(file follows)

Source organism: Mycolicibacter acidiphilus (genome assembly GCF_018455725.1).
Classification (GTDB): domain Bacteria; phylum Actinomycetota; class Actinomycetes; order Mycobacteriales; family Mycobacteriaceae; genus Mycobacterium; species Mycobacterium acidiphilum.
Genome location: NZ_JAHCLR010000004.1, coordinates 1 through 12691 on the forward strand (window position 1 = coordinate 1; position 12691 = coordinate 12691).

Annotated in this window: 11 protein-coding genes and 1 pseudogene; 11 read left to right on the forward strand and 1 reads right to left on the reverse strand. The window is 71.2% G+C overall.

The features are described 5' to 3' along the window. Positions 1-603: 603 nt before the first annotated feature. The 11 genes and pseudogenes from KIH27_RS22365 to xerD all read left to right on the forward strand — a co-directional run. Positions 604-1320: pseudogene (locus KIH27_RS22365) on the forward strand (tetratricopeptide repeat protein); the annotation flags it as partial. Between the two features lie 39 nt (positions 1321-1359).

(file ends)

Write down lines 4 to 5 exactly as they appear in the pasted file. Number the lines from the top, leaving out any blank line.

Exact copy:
Annotated in this window: 11 protein-coding genes and 1 pseudogene; 11 read left to right on the forward strand and 1 reads right to left on the reverse strand. The window is 71.2% G+C overall.

The features are described 5' to 3' along the window. Positions 1-603: 603 nt before the first annotated feature. The 11 genes and pseudogenes from KIH27_RS22365 to xerD all read left to right on the forward strand — a co-directional run. Positions 604-1320: pseudogene (locus KIH27_RS22365) on the forward strand (tetratricopeptide repeat protein); the annotation flags it as partial. Between the two features lie 39 nt (positions 1321-1359).